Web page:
There are three major reasons motorcycle enthusiasts don’t like electronic motorcycles: they don’t make enough noise, they don’t have enough of a range because the limited amount of charge a battery can hold, and they cost too much.
While motorcycle companies like Harley Davidson scramble to incorporate the iconic rumbling of their traditional bikes into their e-motorcycles, the question of how to better hold a charge while lowering costs continues to challenge the entire electronic motorcycle industry.
Price and Power of the E-Motorcycle
Even though companies have been working on electronic motorcycles for decades, there’s a reason they haven’t replaced traditional bikes just yet—and it’s not just their lack of a roaring engine. Expensive batteries increase the prices of these e-motorcycles and allow traditional motorcycles to reign as the far more affordable option. For example: the Zero S electric motorcycle costs $9,950, nearly double the price of an equivalent 250 cc traditional motorcycle, according to CNET. That doesn’t include the cost of the $5,000 battery that needs to be replaced every five years.
If you are fortunate enough to overlook the price tag, the lack of range remains a problem for many riders. Typical electric motorcycles can go approximately 100 miles on a single charge, and it still takes around six hours to completely recharge an e-motorcycle. That’s a far cry from traditional motorcycles that can go anywhere from 300 to 400 miles on a single tank and refill at a station in just a few minutes.
But that’s exactly the problem Lightning Motorcycles is looking to solve. A company exclusively devoted to creating and improving electronic motorcycles, Lighting Motorcycles announced in February 2017 that it would partner with the Battery Innovation Center located right here in Indiana to create a motorcycle that can travel from San Francisco to Los Angeles on a single charge. That’s around 380 miles—equal to the range of a traditional motorcycle. No word yet on how that would affect the price of the e-motorcycle.
The Appeal of Electricity
Riders who relish the roar of their engine and the grease on their fingers after changing the oil might not be the target audience for electronic motorcycles anyway. Instead, e-motorcycles offer smooth, seamless speed. Engines are relatively quiet and don’t require much tinkering. Routine maintenance is reduced to simply plugging it into an outlet for the night like you would your smartphone, and maybe giving it a nice wash every once in a while.
The target audience for e-motorcycles might be the same people who fear the seemingly inevitable automation of other vehicles. As driverless cars enter into the mainstream, people who miss driving or riding for fun may buy an e-motorcycle as a sort of bridge between the highly automated world of cars and the mechanical world of traditional motorcycles. For people who want to stick to mostly urban riding, lack of range is no problem. By far, the biggest hurdle to purchasing an electric motorcycle for this new audience is probably the same as it is for everyone else: the price.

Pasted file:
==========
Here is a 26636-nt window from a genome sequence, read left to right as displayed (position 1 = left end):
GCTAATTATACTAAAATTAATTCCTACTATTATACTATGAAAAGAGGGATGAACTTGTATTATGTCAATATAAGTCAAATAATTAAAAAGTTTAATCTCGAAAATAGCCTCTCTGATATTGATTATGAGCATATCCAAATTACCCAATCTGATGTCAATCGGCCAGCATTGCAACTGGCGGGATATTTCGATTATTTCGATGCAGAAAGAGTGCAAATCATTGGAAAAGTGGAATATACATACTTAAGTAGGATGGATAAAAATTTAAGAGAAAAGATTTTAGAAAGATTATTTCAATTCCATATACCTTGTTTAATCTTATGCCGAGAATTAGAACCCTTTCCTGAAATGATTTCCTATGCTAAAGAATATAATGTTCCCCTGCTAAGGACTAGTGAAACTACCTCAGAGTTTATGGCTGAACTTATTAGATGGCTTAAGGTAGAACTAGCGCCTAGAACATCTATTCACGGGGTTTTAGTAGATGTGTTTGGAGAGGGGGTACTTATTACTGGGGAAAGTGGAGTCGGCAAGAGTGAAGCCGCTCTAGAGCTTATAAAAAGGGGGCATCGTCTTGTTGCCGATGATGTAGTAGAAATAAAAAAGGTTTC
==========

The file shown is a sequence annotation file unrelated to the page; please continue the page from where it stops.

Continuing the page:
Which Is Safer: Silence or Sound?
As with any new transportation technology, it’s important to ask how the technological advancements of the product will affect safety. One of the biggest questions e-motorcycles pose concerns their quieter engines. Do traditional motorcycle enthusiasts have more to their argument rather than just their nostalgic love for the rumbling exhaust? Will a driver of another vehicle have a better chance of spotting a motorcycle if they hear it before they see it?
E-motorcycle enthusiasts may try to argue that their silent engines could help combat hearing loss. Traditional motorcyclists are at a high risk for permanent hearing loss because of the noise that batters them every time they hit the road. However, e-motorcycles wouldn’t solve this problem. The noise that damages motorcyclists’ hearing isn’t the result of the rumbling engine, but is actually the result of the wind. This same risk would affect riders of electric motorcycles despite their quieter engines.
Although perhaps soothing to riders, the silence of e-motorcycles may do more harm than good. The same problem has been spotted in all electric vehicles. In 2016, the U.S. National Highway Traffic Safety Administration (NHTSA) issued a new rule that requires all electric and hybrid-fuel cars to make some kind of noise at low speeds in an effort to alert pedestrians, especially blind and visually-impaired pedestrians, of the vehicle’s presence. Still, some e-motorcycle enthusiasts argue that the silence allows the motorcycle rider to be more aware of their surroundings, and that depending on the driver of a car to hear any motorcycle, traditional or electric, over their own radio, the chatter of passengers, and other noises while their windows are up is a bit unrealistic.
Help from an Indiana Motorcycle Accident Attorney
Whether or not e-motorcycles will overtake traditional bikes rests largely on their price, power, and safety. Until the cost comes down, the range increases, and companies reach a consensus on the question of sound or silence, expect to see e-motorcycles sharing the road with traditional motorcycles for a long time.
Even if you’re on an e-motorcycle, however, you still deserve to receive compensation for your injuries if you’re hurt in an accident through no fault of your own. An Indiana motorcycle accident attorney can help. Call Hensley Legal Group today or contact us online for a free consultation.